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Former President Donald Trump complained about lack of support from his allies at the beginning of his hush money trial, but as the trial progressed, more and more of his supporters began showing up in the Manhattan courtroom. While Trump did not ask anyone to attend the trial, word of his frustration spread, prompting his staunchest defenders to spring into action. GOP senators and House members have traveled to New York to show their support for Trump, even coordinating their outfits to demonstrate unity. Trump’s team has been fielding interest from lawmakers and organizing campaign stops with Trump supporters before and after trial appearances.

Attending the trial alongside Trump has become a new litmus test for loyalty within the GOP ahead of November, offering participants the opportunity to score points with Trump and gain visibility. It has also become an audition for a potential future role in a Trump administration, as evidenced by the presence of North Dakota Gov. Doug Burgum and Ohio Sen. J.D. Vance, both on the shortlist for vice president. Members of the House Freedom Caucus, some of Trump’s closest allies, have also made the pilgrimage to New York to support Trump, meeting with him before court proceedings and joining him in his motorcade.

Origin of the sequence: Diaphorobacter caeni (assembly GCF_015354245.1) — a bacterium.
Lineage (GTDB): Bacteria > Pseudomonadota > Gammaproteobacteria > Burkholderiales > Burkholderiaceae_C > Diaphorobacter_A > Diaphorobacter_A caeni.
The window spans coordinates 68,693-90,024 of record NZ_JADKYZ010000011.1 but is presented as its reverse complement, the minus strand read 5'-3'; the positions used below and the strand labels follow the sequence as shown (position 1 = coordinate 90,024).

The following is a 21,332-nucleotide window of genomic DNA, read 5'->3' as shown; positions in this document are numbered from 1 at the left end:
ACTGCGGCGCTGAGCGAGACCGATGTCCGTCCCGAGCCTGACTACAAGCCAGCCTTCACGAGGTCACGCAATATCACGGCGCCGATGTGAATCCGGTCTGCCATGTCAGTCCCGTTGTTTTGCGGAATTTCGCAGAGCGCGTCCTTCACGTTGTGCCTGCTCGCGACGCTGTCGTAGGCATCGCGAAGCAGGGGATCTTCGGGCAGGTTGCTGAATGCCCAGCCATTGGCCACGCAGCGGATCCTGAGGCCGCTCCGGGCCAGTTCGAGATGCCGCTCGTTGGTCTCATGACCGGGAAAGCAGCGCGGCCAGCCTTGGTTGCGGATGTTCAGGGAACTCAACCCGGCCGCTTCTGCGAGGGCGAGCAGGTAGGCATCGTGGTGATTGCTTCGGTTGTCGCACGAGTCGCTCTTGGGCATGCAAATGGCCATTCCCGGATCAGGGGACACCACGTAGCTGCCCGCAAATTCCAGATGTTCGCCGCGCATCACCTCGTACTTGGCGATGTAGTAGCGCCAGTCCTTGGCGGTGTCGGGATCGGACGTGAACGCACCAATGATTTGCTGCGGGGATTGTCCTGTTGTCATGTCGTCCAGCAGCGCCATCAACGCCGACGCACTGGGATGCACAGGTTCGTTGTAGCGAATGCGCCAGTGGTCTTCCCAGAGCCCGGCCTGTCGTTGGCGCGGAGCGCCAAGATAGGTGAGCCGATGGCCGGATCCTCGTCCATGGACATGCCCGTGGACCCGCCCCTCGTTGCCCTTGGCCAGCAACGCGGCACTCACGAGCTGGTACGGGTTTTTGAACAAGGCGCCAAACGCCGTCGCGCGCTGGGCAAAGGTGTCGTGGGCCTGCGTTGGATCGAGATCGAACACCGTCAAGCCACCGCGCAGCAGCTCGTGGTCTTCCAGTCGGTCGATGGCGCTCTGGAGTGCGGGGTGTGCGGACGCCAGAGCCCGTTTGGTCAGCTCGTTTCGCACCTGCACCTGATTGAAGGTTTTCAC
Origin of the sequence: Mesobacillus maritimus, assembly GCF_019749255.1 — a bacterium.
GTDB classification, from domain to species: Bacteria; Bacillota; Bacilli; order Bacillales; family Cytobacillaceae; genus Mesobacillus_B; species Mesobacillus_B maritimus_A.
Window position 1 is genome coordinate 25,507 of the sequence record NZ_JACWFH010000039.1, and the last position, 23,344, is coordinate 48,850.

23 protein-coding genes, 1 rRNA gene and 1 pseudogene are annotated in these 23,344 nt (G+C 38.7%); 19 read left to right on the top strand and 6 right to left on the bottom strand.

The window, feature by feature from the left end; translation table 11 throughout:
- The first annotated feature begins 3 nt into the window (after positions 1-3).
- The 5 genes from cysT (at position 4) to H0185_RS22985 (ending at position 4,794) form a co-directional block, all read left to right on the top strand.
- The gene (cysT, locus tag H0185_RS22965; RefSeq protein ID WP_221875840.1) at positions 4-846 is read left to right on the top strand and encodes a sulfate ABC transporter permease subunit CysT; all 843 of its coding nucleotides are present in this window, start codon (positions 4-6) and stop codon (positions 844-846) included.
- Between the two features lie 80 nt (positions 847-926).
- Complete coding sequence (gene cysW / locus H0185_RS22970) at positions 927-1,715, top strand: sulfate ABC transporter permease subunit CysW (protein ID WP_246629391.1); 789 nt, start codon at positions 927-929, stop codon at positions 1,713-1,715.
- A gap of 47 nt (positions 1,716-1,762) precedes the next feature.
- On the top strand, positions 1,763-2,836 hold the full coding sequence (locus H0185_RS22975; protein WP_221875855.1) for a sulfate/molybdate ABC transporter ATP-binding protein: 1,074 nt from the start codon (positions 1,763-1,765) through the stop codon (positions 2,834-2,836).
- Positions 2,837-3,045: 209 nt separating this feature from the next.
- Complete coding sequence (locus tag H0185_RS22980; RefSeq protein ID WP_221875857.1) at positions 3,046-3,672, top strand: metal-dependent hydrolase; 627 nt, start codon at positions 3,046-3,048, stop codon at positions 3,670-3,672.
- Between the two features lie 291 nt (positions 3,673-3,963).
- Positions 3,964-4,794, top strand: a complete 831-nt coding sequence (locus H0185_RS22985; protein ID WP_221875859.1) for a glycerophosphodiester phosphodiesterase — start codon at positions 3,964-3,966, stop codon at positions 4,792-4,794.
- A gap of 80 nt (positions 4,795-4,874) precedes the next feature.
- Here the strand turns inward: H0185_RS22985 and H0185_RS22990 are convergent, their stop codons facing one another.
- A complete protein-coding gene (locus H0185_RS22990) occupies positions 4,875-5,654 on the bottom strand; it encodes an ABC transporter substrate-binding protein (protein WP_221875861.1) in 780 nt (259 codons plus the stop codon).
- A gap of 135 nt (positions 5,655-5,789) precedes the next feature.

The attending GOP lawmakers paid their own way to New York, with the Trump campaign not footing the bill for their travel expenses. Lawmakers left their day jobs behind to be in attendance at the trial, with so many Republicans in New York that there were more House Democrats present on Capitol Hill for a period. The House Judiciary and Oversight committees had significant business to attend to, and some GOP members missed crucial meetings and votes due to being in New York supporting Trump.

During the Oversight committee meeting, tensions escalated with GOP Rep. Marjorie Taylor Greene sparking outrage by attacking Democratic representatives, leading to a heated exchange. Greene’s frustration with her colleagues, who publicly supported Trump during his trial but have not always backed Trump-favored policies she has pushed, became evident. Greene was particularly annoyed with GOP Rep. Lauren Boebert, who attended Trump’s trial and later voted with Democrats to prevent Greene from speaking further during the committee meeting. Boebert defended her actions, emphasizing the importance of serious business and accountability in government proceedings.

Overall, the support shown for Trump at his trial has showcased divisions within the Republican Party, with lawmakers juggling their support for Trump with their duties in Congress. The trial has become a focal point for GOP loyalty, with participants hoping to curry favor with Trump and potentially secure future roles in a Trump administration. The influx of Trump supporters in New York has highlighted the continued influence and appeal of the former president within the Republican Party, setting the stage for further political maneuvering and alliances as the November election approaches.

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